Rochdale Music Society Concert - ‘Barbirolli’
For many years synonymous with the Hallè orchestra, the name ‘Barbirolli’ conjures up a feast of beautiful music to anyone in these parts who enjoys classical music. That it was taken over a few years ago by a group of four string players to indicate their performing together as a group was a bold invention on their part. But it has proved a worthy brand name for their group (which is the String Quartet in Residence at Salford University), as was amply demonstrated on Saturday evening (21 April), in the Heywood Civic Centre, where they offered a responsive Rochdale Music Society audience the experience of music designed to intrigue, challenge and delight.
The concert began with a genial Quartet (No. 52 in E flat) by Haydn, a good example of the developments in compositional technique which Haydn can be said to have pioneered over the years: the players come together to perform on more or less equal terms, no single instrument dominating.
Such music could well be described as ‘conversational’, with well balanced turns of appropriate musical phrase being contributed by all four participants as the discussion proceeds to a satisfying conclusion.
The members of the Barbirolli Quartet showed that they had a clear understanding of this, and brought to their stylish performance a warmth and depth of feeling that the composer would have appreciated.
Depth of feeling was very much to be sensed, too, in the performance of Bartòk’s landmark Second Quartet which followed.
This music, in which the composer was exploring the possibilities of involving raw material from his native Hungarian peasant music and North African Berber music in expanding the horizons of a mainstream European tradition mainly serving Austro-German ideals up to that point in history, has little that might be described as ‘warmth’.
Composed between 1915 and 1917 against the background of the war in Europe, it is akin to the First World War poetry of Wilfred Owen, who said that “my subject is war, and the pity of war...”. Incredulity, despair, frustration, anger, violence – intense human feelings, are all to be sensed throbbing through this exploration of the savage beauty to be found when taming dissonance for artistic, musical purposes.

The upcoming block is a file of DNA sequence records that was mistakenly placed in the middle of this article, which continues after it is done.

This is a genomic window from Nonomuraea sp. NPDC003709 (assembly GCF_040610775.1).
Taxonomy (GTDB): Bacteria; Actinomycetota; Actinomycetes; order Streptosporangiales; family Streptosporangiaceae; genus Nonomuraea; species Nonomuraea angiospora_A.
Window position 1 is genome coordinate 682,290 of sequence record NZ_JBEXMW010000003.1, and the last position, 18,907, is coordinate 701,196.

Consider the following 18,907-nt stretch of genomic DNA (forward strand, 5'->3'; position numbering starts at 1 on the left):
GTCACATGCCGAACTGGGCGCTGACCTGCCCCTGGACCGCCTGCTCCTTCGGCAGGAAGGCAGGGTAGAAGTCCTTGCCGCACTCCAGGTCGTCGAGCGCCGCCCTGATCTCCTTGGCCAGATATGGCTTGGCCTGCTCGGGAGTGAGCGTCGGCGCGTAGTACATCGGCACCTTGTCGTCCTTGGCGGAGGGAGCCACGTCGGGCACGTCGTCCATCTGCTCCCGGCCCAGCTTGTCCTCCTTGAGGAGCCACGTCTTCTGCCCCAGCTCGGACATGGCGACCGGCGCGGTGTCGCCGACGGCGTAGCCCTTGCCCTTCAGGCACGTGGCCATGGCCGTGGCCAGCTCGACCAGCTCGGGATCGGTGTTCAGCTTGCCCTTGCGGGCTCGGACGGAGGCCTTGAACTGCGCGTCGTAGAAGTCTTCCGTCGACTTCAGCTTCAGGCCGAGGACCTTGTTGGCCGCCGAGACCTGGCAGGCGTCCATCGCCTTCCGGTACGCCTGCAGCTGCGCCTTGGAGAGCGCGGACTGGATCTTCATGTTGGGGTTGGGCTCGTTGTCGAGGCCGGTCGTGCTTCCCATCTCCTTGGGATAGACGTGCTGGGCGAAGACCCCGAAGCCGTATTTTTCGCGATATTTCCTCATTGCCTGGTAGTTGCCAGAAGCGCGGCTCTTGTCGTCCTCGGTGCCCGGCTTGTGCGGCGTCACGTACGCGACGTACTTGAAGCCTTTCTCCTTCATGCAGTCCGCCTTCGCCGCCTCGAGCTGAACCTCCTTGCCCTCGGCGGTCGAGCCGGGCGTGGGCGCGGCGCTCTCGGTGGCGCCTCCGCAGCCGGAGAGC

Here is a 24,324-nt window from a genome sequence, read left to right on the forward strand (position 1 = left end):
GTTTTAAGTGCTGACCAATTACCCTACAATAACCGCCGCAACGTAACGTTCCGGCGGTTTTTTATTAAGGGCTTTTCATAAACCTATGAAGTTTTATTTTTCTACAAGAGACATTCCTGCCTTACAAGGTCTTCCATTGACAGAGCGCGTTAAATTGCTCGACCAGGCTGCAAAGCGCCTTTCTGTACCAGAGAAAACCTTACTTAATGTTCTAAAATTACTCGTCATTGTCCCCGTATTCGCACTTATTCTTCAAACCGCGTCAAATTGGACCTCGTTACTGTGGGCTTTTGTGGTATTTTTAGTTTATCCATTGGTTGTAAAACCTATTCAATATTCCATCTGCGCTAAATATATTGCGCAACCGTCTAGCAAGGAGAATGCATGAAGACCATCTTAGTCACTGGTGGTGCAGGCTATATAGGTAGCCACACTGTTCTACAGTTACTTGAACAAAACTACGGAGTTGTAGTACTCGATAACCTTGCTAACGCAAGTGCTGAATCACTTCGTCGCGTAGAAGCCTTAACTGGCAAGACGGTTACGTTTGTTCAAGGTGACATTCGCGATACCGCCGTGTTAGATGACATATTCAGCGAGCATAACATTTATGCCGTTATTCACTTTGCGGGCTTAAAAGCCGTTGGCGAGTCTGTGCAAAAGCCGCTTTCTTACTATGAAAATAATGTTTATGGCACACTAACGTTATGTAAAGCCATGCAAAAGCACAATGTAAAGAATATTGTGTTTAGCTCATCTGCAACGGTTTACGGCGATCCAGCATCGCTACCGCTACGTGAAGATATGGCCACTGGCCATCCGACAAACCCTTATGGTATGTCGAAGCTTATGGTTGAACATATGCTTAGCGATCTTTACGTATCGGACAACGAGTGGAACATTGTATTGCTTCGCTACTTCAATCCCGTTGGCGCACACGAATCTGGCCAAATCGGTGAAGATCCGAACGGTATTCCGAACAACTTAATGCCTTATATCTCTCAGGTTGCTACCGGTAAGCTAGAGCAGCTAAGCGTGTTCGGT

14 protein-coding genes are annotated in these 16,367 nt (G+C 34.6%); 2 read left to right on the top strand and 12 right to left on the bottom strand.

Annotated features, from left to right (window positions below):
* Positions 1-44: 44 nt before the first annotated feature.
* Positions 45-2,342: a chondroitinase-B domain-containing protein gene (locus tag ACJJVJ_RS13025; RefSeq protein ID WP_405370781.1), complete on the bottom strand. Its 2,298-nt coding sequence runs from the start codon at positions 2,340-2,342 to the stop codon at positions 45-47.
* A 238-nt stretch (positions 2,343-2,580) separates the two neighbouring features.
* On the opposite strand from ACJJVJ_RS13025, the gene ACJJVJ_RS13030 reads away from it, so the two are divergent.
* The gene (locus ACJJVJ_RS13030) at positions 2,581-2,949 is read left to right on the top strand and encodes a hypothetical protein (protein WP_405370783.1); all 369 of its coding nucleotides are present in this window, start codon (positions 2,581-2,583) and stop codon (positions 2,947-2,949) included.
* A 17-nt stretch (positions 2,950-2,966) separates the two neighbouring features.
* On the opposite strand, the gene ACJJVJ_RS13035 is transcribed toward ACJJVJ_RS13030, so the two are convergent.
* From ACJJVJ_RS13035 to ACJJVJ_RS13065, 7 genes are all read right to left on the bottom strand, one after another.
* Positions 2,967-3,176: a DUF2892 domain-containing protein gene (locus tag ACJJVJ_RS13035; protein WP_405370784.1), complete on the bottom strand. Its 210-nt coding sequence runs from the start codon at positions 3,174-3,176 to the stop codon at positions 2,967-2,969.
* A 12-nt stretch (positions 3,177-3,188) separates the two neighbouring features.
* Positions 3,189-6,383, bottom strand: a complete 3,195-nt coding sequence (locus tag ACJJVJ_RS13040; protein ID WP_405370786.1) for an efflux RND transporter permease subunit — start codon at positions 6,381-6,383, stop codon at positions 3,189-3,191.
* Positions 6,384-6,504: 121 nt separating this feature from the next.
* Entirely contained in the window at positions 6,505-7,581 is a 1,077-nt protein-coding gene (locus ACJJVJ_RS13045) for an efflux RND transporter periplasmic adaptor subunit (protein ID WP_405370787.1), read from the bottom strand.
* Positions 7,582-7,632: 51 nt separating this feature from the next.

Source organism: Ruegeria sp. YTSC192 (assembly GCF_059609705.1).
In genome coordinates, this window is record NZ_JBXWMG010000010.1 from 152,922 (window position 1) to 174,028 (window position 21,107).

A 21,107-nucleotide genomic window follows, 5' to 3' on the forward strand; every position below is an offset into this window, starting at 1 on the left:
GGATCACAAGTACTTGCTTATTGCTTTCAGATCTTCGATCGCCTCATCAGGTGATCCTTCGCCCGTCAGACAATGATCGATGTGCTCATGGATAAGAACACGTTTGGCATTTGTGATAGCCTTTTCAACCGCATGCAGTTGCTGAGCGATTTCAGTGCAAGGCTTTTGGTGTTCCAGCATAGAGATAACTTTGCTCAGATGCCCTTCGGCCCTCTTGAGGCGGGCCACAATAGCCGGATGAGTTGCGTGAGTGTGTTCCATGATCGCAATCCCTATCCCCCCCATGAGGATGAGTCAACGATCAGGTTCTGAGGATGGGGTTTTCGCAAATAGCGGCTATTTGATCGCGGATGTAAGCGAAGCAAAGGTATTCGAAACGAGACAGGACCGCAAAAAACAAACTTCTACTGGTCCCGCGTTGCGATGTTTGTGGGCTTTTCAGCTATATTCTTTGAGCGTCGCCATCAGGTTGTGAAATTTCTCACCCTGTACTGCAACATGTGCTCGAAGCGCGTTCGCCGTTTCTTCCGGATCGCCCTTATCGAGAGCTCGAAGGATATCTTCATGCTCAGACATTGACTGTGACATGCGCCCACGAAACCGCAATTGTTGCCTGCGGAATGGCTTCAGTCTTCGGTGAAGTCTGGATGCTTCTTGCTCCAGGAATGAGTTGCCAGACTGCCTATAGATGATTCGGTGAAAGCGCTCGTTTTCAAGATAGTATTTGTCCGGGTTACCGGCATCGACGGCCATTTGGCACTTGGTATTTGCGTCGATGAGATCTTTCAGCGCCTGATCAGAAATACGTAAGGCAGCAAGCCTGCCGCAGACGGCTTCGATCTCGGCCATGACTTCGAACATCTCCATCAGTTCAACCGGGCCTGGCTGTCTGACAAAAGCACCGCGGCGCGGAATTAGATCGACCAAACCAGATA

In the end there comes a state of suspended animation to which the exhausted soul aspires with relief, and a totally absorbing account of such a harrowing experience was given with the interpretive skills of violinists Rakhi Singh and Katie Stillman, violist Alexandros Koustas and guest cellist Reinoud Ford.
The second half of the concert was devoted to the only surviving chamber music work of Verdi – his Quartet in E minor, composed to while away the time when a production of Aida in Naples had to be delayed because the leading soprano was taken ill.
Verdi himself was somewhat dismissive of his achievement, but it was the product of a mind as finely tuned to the opportunities and challenges of writing for an intimate ensemble as for the public spectacle of opera.
It was a real treat to have this masterly outpouring of lyricism, charm and passion played with obvious determination to captivate and delight the audience.
As an encore the Quartet brought out of the cupboard a finely executed offering of the Waltz movement from Britten’s Three Divertimenti. This was no mere freebie!
Britten makes very considerable technical demands on the players. On this occasion, they showed that they were still up for it even after their very well ordered and demanding published programme had run its course.
The final concert in this season’s series will be on Saturday 12 May at Heywood Civic Centre, when students from the Chetham’s School of music will be performing a variety of solo and ensemble works, including Walton’s Façade.